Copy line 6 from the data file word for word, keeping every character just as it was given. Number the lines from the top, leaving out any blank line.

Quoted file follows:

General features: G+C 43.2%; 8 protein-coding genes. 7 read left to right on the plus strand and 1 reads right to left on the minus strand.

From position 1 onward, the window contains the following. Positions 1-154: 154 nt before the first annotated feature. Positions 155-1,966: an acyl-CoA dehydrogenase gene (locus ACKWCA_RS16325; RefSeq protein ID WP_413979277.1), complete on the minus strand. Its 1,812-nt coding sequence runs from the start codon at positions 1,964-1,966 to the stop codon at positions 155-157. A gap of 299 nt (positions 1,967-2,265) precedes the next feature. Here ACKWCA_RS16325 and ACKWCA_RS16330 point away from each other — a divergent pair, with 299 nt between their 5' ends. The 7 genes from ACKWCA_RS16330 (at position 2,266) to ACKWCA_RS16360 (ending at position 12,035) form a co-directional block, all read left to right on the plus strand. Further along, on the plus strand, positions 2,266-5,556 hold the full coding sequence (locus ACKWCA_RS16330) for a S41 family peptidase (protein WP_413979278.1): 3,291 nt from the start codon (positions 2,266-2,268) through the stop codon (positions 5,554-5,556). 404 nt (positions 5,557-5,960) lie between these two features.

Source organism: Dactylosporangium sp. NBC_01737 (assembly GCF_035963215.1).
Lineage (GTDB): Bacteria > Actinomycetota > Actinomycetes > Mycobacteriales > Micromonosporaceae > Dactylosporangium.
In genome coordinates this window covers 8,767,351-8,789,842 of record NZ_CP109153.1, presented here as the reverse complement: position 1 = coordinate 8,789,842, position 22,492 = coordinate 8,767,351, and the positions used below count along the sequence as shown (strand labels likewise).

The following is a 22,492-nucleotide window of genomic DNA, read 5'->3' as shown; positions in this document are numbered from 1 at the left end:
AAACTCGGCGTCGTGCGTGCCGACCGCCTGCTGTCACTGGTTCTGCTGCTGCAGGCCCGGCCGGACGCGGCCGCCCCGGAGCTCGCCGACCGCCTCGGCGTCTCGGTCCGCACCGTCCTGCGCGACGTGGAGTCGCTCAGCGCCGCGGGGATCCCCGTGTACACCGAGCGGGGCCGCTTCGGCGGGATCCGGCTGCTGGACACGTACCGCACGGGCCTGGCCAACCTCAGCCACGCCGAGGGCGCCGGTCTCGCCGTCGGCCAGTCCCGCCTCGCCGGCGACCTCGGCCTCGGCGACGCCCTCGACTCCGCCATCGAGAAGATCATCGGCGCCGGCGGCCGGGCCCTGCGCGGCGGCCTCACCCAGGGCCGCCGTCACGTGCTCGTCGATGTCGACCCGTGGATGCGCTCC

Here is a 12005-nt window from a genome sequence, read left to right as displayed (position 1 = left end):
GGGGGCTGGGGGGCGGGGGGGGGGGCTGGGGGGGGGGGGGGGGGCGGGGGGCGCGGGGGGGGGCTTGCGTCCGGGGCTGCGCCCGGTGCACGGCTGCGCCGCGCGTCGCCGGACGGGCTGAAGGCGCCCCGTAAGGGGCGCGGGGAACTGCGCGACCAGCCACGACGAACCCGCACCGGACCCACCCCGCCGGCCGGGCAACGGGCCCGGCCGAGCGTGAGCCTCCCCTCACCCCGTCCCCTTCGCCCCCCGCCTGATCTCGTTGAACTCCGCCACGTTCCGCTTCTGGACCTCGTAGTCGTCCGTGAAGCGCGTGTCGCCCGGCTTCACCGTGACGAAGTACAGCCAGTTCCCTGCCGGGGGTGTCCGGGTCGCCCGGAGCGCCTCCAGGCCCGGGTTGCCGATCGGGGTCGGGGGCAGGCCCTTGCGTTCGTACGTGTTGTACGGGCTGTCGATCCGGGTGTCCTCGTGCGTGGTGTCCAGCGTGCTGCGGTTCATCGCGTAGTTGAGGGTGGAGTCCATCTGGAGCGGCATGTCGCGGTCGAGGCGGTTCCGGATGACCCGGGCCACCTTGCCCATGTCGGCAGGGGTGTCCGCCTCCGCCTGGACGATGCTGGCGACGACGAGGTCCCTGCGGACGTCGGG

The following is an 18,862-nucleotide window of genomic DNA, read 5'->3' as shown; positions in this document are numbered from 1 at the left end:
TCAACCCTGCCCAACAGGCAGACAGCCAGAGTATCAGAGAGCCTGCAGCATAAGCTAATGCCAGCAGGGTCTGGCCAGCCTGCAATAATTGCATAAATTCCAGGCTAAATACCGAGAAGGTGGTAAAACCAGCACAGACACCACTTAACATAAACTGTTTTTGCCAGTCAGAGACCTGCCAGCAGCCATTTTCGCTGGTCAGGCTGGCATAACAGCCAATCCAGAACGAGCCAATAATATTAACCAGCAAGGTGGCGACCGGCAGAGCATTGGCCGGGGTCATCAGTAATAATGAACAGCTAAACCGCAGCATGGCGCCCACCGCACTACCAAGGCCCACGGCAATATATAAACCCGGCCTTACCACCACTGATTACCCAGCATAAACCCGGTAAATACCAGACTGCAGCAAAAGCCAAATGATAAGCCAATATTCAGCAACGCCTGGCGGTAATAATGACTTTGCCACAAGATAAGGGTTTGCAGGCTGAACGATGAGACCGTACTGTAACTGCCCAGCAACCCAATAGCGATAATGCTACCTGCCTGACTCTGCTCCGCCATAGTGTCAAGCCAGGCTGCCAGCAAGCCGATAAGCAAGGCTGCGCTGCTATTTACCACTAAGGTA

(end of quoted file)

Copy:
The following is a 22,492-nucleotide window of genomic DNA, read 5'->3' as shown; positions in this document are numbered from 1 at the left end: